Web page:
Arthur Machen (3 March 1863 – 15 December 1947) was a Welsh mystic and author of the 1890s and early 20th century. He is best recognized for his influential supernatural, fantasy, and Gothic novels. His novella The Great God Pan (1890/1894) won a reputation as one of the most important classics of horror. Perhaps the most important, if you ask Stephen King: ‘Not Lovecraft; it’s a riff on Arthur Machen’s The Great God Pan, which is one of the best horror stories ever written. Maybe the best in the English language..’
Machen was born Arthur Llewelyn Jones in Caerleon on Usk, in the county of Gwent, South Wales and descended from a long line of clergymen. In 1864, when Machen was two, his father John Edward Jones was an Anglican priest, who became the vicar of the parish of Llanddewi Fach with Llandegveth, about five miles north of Caerleon. Machen was brought up at the rectory there. Jones had adopted his wife's maiden name, Machen, to inherit a legacy, legally becoming "Jones-Machen"; his son was baptised under that name and later used a shortened version of his full name, Arthur Machen, as a pen name.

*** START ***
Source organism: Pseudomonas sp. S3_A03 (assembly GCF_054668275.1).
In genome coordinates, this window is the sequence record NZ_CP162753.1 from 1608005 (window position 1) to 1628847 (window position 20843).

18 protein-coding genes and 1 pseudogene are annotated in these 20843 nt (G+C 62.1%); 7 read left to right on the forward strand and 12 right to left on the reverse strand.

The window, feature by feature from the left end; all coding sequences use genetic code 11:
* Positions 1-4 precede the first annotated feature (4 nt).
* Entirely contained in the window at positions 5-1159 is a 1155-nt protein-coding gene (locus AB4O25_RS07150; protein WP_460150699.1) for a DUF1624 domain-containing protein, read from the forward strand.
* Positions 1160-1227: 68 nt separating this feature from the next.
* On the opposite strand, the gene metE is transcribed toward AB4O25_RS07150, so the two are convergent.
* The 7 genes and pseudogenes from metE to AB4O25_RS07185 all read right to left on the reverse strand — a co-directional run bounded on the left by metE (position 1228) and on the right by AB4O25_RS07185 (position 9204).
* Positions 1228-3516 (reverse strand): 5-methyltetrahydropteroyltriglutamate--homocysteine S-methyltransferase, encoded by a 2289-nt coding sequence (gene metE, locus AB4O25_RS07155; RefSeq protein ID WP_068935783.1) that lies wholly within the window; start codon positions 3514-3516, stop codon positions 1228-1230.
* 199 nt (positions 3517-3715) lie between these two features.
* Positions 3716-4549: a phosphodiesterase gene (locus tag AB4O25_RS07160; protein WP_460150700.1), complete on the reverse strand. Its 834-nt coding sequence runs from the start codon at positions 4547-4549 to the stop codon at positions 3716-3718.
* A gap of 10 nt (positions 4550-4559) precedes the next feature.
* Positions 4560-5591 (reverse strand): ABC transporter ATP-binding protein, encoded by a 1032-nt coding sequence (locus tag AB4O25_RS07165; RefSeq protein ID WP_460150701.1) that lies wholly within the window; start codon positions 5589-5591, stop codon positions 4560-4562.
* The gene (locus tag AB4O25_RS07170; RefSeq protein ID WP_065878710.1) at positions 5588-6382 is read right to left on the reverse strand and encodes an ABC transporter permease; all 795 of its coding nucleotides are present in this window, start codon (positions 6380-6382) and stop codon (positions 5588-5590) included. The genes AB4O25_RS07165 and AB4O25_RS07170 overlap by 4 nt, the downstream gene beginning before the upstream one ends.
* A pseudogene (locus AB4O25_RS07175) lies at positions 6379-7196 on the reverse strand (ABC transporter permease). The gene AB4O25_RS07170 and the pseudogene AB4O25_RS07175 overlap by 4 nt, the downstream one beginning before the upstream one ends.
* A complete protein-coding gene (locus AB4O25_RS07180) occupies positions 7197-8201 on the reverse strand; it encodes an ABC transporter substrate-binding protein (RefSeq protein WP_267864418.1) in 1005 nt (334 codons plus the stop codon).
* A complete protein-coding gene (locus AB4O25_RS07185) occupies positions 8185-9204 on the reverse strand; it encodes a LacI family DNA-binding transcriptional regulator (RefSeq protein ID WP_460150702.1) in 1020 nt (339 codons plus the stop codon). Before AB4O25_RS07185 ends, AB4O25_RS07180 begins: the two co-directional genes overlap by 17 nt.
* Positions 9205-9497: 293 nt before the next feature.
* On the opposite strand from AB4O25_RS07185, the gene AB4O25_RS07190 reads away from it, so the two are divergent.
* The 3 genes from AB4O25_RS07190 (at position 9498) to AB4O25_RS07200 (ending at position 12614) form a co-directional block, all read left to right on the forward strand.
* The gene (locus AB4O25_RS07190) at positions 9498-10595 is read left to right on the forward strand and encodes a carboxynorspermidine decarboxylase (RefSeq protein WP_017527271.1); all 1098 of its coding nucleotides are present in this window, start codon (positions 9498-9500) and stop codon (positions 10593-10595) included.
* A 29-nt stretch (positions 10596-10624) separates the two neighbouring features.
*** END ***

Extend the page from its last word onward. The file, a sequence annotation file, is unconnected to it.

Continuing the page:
Machen was a pioneer in psychogeography, due to his interest in the interconnection between landscape and the mind. His strange wanderings in Wales and London recorded in his beautiful prose make him of great interest to writers on this subject. As a child Machen sucked in the atmospheres of the Welsh landscapes, surrounding his place of birth. Though he returned only rarely to Gwent in later life, his work continually evoked its darker landscapes. Machen was impressed too, by the findings of local archaeologists, who in the 1870s were digging up strange pagan sculptures and inscribed stones dating from the Roman occupation of the region. The Romano-British god Nodens, whose temple was excavated at nearby Lydney Park in his boyhood, turns up in some of his most memorable horror fiction.
Read more about Arthur Machen in the Post Scriptum of The House of Souls.